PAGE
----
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Lockdown, Anti-Doping and the Credibility of the Olympics

Jorge Leyva, CEO iNADO

Questions have been raised regarding last year´s first lockdown and whether this opened the door for athletes to dope without consequences, casting doubt on the credibility of anti-doping and the upcoming Olympics.

Indeed, during the first lockdown in 2020 doping controls were suspended but it is also true that anti-doping is now better equipped than in any past Olympic edition.

Global testing post lockdown has reached pre-pandemic levels.

After a 97% drop in global testing in April 2020 (compared to the same month of 2019), global testing has continued to grow steadily month after month. By March 2021, global testing figures were at 84% of the 2019 level. Looking only at Out-of-Competition samples in 2021, more have been collected compared to 2019.

The comparably lower level of overall testing (in-competition and out-of-competition) at the end of 2020 and during the first half of 2021 can be explained by the still reduced number of competitions due to the pandemic. Suggesting that the testing gap will have a direct impact on the Olympics overlooks that the global anti-doping system has been back at, or close to, full operation in the past 12 months. Further, anti-doping is not only supported by testing and possesses other deterrence and prevention techniques.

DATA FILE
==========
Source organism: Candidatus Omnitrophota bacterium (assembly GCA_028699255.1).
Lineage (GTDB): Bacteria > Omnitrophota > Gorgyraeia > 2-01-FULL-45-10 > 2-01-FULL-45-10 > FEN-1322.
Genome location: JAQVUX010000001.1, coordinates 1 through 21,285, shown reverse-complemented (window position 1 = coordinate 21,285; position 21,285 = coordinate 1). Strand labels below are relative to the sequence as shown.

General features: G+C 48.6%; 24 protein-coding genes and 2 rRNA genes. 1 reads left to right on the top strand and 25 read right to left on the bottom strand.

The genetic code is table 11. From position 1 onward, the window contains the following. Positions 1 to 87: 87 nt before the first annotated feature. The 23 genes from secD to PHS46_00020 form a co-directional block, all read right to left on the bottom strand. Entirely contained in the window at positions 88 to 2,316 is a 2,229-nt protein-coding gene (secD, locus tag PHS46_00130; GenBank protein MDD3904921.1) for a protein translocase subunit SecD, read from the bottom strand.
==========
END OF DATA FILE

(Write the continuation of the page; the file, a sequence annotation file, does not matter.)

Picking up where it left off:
Clean Sport has and will continue to evolve

The toolbox of Anti-Doping Organizations has evolved over the last four years. They are stronger and more widely equipped to deal with challenges to clean sport. Intelligence and Investigations play an important role to sanction doping behavior by athletes, support personnel and officials; nowadays 20% of sanctions come from Investigations and are not originated solely in doping controls. Whistleblowing has become a widely accepted tool among National and Regional Anti-Doping Organizations of all sizes; over 775 whistleblowing reports were investigated last year among our members with two thirds leading to targeted doping controls. Further, anti-doping organizations are better coordinated than previous editions of major events to maximize testing of Olympic athletes and the work of the Pre-Games taskforce summoned by the ITA is a good example.

Many NADOs have taken the opportunity over the past 16 months to further engage with athlete communities to accompany and support them during a time of uncertainty and demonstrate that their national mandate goes beyond only conducting doping control tests.

Generalizing the idea that athletes took advantage of the gap suggests they are willing to take advantage of any illegitimate benefit that comes their way. During this period, we learned that instead of taking advantage of the situation, many athletes were willing to go greater lengths to demonstrate their commitment to clean sport. Furthermore, lockdown did not eradicate the possibility, post lockdown, of doping controls to show substance use, for instance through changes to the blood passport.  

Of course, anti-doping organizations must and are continuing to work on the question of how testing gaps can be avoided in the future and continue to develop better tools to support clean sport. With the resumption of testing and the identified use of other prevention and detection methods, there is reason to be confident about the credibility of anti-doping in the lead in and at the Tokyo Games.  

Jorge Leyva